And what both band and producer drove is a long, hard and sonically heavy road from the opening notes of “Hollow” to the closing “Choke” nearly 70 minutes later. It’s as if the band never quite grew out of their Dirt and Jar Of Flies days. Another album keeper is “Breath On A Window” which isn’t as sludge-y and shows another side of the group.
“That’s got elements of just a real kind of ’70s rock, almost classic American rock,” Cantrell says of the tune. “I like the sound of that one, it’s kind of a desert-y, road type of song, it evokes those images. And it’s big and it rocks.”
Despite having toured a bit before The Devils Put Dinosaurs Here came out, Alice In Chains only played “Stone” and “Hollow” in concert. Cantrell says the band will work in the new songs over the next year or so of touring but are balancing the new stuff with the crowd-placating warhorses.
“For us to play half of this new record means we can’t play ‘Man In The Box’ or ‘Rooster’ or ‘Nutshell’ or ‘Got Me Wrong’ or ‘No Excuses’ or ‘Down In A Hole,’” he says. “Even though you do have a new record, you want to try to represent songs from all the records. People even to this day maybe never seen you before.
“I remember having this discussion with Ann Wilson (Heart vocalist) about ‘Barracuda.’ She was like, ‘F—k, I’m tired of playing that song! But you know what? People love that f—king song and I’ve been playing that song for them. It’s not about me! It’s about them!’ So you put your feelings aside and perform it as well as you can because people f—king paid money and they might only have that one opportunity to see you come play one of your bigger songs. It’s a quality problem to have, not to be able to play all your f—king big tunes people want to hear in the span of a night.”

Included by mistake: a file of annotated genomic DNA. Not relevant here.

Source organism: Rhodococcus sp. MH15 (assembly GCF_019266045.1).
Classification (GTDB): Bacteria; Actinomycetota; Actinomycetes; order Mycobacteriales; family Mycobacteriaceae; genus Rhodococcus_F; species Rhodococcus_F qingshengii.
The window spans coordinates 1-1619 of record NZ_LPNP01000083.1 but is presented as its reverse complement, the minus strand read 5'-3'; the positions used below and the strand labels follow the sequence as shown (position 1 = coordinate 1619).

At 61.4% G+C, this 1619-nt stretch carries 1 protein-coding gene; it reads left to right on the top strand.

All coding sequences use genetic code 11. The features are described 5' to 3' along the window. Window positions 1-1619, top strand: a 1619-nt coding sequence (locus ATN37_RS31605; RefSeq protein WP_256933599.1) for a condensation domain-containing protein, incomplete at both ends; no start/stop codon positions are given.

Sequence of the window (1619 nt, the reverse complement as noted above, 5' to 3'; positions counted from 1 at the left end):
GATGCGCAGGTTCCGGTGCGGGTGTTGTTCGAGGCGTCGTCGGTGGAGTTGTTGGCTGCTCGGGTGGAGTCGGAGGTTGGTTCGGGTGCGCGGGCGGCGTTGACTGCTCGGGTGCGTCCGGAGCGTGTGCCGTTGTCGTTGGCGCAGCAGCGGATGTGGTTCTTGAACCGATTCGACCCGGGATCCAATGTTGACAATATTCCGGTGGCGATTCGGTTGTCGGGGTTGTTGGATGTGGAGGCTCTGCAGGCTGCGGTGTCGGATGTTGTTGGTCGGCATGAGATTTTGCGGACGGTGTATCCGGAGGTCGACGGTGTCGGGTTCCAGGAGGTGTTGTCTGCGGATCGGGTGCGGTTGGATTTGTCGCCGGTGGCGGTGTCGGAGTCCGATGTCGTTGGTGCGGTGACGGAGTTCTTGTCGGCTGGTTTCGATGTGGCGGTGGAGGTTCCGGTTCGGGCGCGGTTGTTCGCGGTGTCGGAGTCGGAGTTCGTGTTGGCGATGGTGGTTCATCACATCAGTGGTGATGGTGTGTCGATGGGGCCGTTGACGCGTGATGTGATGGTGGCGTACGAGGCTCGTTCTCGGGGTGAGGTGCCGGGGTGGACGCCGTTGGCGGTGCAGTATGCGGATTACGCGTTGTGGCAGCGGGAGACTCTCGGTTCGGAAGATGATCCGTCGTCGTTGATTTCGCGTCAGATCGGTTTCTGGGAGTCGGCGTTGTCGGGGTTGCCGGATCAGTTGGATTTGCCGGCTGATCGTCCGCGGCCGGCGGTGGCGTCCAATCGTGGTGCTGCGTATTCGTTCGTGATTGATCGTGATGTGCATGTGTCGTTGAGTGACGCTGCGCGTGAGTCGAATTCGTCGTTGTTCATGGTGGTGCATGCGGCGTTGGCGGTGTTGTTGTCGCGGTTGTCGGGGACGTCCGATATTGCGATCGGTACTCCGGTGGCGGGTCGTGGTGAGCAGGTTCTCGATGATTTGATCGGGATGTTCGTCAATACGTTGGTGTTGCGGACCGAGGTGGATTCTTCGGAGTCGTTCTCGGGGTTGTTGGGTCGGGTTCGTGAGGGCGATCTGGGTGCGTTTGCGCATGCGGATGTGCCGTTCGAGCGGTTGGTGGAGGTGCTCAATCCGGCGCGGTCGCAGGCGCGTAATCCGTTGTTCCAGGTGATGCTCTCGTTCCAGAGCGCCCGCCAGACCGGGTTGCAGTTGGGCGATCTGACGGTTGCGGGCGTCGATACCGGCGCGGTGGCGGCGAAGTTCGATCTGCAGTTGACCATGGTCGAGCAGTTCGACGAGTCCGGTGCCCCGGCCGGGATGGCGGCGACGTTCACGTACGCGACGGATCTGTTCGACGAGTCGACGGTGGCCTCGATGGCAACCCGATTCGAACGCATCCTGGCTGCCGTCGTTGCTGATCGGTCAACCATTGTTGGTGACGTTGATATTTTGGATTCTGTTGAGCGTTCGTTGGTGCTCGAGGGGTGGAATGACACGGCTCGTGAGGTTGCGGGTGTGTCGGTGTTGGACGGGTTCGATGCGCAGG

One night Cantrell was quick to discuss was his performance with Heart at this year’s Rock and Roll Hall of Fame induction ceremony.
“It was really fun, I was really honoured to be asked by Ann to accompany her to the awards ceremony and then to be able to play with them,” he says. “That was a real kick for me to be the only guy on the stage to get to play with those guys and the current lineup of the band. They’re family and friends and before that they were musical heroes of mine and an inspiration to do what I do. So to seem them have their moment and get their due and be a little fly on the wall as a part of the process was pretty great.”
Alice In Chains launch a Canadian trek in early July before returning to Toronto as headliners on the Rockstar Energy Drink Uproar Festival with Jane’s Addiction on the bill. Surprisingly it marks the first time both bands have toured together.
“We’re good friends and looking forward to it,” Cantrell says. “They’re an amazing band and they definitely hold their place in rock history for sure as well as we do.”
And as for the next studio album, Cantrell hasn’t even considered it.
“Oh no way, not even,” he says with a laugh. “That will be well after we take a nice long vacation after this one.”